The Personal Information of 21M Free VPN Users Leaked on Telegram

In 2021, cybercriminals hacked the systems of three free VPNs: SuperVPN, Gecko VPN, and Chat VPN. It resulted in a major data theft that put everyone who used any of VPN services at risk. At the time, the unnamed cybercriminal group made the data available for sale on a popular hacker marketplace.

Now, someone (presumably from the same group) has leaked 10 GB of that stolen user data for free on Telegram. The leaked files were made available for download on Telegram on May 7th, 2022. The cache exposes deeply personal information of over 21 million free VPN users, including their real names, home countries, and billing details.

So far, it’s unclear whether this leak contains all the stolen data from the 2021 hack. It’s possible the cybercriminals just released a small (relatively speaking) sample, as these three VPNs have collectively been downloaded over 100 million times.

A Potentially Devastating Data Breach

When they originally advertised the stolen data on the dark web, the cybercriminals explained they managed to access the free VPNs’ servers easily. Apparently, the server administrators didn’t bother to change their default database credentials… so these were easily guessable.

On top of their non-existent security, the VPNs collected and stored user data (despite promising user privacy) and didn’t even bother to encrypt it. Once the cybercriminals were in the system, they had unfettered access to view and copy sensitive user data. They then posted everything on Telegram for anyone to download for free.

Screenshot of a post on a hacker Telegram channel with available downloads

Here’s the full list of stolen user data:

          • Usernames.
          • Full name.
          • Country names.
          • Billing details.
          • Email addresses.
          • Randomly generated password strings (possibly hashed and salted).
          • Premium member status and its validity period.

Cybercriminals can use the freely available information to target people with more sophisticated phishing attacks. These scams may be extremely specific and therefore harder to detect, since the stolen data includes people’s real names and countries. Criminals can also use this data to commit fraud or identity theft.

Screenshot of stolen data in white text on a black background with some text obfuscated

The inclusion of billing information is also extremely worrying as criminals can use this in a number of ways to steal people’s money. Also, while the stolen passwords appear to be randomly generated strings, these can be linked to users’ Google Store Accounts. It would be hard to achieve, but it might be possible to link each password to a specific user.

The Real Danger Behind Free VPNs

Besides the potential for scams and online attacks, one of the most concerning aspects of this whole event is the fact that it puts people’s lives at risk. People whose lives depend on online anonymity, like journalists and activists, probably won’t use free VPNs – but it’s possible they did.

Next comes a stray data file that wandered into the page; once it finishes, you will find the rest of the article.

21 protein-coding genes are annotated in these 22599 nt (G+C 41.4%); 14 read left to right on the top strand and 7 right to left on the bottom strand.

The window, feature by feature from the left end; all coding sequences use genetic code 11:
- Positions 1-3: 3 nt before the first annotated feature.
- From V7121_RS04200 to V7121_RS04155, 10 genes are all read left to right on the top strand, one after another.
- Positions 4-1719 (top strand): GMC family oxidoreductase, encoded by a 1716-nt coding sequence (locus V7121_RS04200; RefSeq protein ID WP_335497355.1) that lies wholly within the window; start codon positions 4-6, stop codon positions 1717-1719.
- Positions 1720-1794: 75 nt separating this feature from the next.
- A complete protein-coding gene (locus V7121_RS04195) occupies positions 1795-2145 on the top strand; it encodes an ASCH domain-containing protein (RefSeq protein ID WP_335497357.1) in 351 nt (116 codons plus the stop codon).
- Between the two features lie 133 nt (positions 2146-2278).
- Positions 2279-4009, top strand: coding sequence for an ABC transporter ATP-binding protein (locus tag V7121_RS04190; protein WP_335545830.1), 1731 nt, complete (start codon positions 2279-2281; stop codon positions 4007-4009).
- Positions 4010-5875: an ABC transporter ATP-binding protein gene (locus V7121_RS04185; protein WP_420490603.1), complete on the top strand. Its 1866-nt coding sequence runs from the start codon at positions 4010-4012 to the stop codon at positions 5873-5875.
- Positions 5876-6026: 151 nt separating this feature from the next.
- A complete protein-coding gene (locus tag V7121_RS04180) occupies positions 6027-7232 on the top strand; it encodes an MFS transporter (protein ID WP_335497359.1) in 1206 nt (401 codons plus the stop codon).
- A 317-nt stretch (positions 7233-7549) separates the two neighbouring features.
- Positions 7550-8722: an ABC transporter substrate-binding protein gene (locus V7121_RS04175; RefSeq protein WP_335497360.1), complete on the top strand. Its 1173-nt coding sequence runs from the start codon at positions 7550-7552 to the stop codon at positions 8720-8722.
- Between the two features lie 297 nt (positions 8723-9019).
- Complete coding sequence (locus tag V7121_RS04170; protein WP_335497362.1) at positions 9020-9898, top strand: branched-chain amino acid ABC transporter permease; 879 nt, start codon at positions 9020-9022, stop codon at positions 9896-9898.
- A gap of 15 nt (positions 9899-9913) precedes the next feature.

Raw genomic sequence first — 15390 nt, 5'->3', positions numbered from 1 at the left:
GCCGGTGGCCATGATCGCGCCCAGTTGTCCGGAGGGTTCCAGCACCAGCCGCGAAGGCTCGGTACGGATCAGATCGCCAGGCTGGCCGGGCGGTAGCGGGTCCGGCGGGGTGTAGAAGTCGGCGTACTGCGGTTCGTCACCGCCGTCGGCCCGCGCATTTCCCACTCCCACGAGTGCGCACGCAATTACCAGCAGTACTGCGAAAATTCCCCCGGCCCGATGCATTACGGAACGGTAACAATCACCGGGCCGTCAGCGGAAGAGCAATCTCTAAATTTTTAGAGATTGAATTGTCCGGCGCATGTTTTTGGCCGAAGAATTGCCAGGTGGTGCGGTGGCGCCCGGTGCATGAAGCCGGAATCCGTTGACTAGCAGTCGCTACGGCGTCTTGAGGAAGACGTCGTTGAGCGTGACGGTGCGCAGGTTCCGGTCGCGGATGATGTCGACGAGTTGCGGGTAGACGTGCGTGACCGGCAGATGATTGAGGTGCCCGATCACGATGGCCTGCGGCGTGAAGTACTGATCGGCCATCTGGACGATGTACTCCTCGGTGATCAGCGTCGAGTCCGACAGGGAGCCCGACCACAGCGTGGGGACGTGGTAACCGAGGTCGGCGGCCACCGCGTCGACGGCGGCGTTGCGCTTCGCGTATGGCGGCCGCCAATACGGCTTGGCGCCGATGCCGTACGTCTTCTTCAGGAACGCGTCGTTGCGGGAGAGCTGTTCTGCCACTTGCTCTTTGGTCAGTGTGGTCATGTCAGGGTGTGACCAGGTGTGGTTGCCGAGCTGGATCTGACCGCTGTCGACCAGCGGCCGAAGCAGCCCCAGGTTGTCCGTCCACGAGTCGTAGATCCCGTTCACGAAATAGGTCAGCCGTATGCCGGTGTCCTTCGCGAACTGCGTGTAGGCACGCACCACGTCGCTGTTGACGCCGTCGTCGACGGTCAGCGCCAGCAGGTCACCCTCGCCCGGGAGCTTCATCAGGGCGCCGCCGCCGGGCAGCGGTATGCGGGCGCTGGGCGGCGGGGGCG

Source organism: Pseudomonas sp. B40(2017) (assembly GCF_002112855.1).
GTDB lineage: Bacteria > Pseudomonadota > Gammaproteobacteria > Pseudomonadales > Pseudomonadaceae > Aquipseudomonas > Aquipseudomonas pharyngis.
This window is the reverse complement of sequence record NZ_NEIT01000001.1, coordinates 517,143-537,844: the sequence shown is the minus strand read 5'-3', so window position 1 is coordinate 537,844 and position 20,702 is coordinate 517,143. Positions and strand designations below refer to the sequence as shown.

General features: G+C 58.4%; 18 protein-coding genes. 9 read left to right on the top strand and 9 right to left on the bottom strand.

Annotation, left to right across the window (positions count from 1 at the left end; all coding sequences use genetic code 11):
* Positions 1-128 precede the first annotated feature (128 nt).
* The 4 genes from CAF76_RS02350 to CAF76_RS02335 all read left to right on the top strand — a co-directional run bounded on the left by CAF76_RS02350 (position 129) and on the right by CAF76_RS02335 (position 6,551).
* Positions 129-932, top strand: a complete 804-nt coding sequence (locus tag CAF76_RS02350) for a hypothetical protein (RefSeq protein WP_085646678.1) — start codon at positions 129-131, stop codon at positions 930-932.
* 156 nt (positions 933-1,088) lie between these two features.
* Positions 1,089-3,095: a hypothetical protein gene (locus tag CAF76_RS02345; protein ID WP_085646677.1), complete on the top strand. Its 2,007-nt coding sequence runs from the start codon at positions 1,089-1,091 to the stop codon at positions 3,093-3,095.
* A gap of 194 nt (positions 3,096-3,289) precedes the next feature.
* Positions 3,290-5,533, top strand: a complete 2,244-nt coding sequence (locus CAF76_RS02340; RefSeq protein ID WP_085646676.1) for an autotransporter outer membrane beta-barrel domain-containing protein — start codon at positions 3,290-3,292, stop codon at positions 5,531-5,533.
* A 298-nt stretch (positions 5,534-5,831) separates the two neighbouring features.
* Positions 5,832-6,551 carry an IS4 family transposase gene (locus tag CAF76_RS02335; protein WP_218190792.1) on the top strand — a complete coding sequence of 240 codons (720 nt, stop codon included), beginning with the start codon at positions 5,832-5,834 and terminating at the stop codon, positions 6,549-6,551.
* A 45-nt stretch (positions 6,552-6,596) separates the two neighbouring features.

The result may be dire for anyone who lives in a place where VPN use is outlawed or whose work makes them a target. It also underlines the reality of free VPNs. Despite promises of top-notch security and privacy, most free VPNs are unsafe. Not only did these VPNs collect and store user data, they didn’t even bother to encrypt it properly.

This isn’t the first time SuperVPN made headlines for putting its users at risk. In 2020, researchers warned the VPN allowed cybercriminals to intercept users’ connections and even redirect their connections to malicious servers. It’s also received poor reviews, citing security risks. Despite that, the app is still available on the Google Play Store with millions of downloads and a near-5-star rating.

The SuperVPN page on Google Play Store with screenshots of the app

People use VPNs to protect their security and provide them with more online privacy. A VPN that cannot do either is not just useless – it’s dangerous. Instead of keeping people’s information and online browsing out of reach, it delivers them straight into the clutches of cybercriminals and other malicious entities.

“VPNs that aren’t created with security in mind are worse than not having a proper VPN in place. They create a consolidation point for attackers to harvest multiple users’ data,” said Dave Cundiff, Vice President of Cyvatar, a security solutions company.

What to Do if You’ve Used These Free VPN Apps

Even if you’re unsure whether your data has been exposed, if you’ve used free VPN apps then you need to assume your data is at risk. Here are a few things you can do to improve your online security right away:

  1. Delete any free VPN apps from your devices, even if you can’t deactivate your accounts.
  2. Change your account passwords and make sure to use unique and strong passwords for every account – use a password manager if you need to.
  3. Activate two-factor authentication on all your accounts.
  4. Review your bank statements regularly to check for irregular transactions.
  5. Check if any of your emails were exposed in a data breach.
  6. Be on the lookout for any strange or unprovoked messages or emails that contain links, downloads, or use either congratulatory or urgent language.
  7. Install CyberGhost VPN to properly protect your connection from online attacks and increase your privacy online to avoid further complications.

Free VPNs are notoriously unsafe. Even though they claim to provide impressive services, most of these apps can’t follow through without funds. Running servers and maintaining security costs money. That’s why free VPNs often sell user data to make an income. They also can’t provide a large or well-maintained server network. Both those issues lead to increased security risks for free VPN users.

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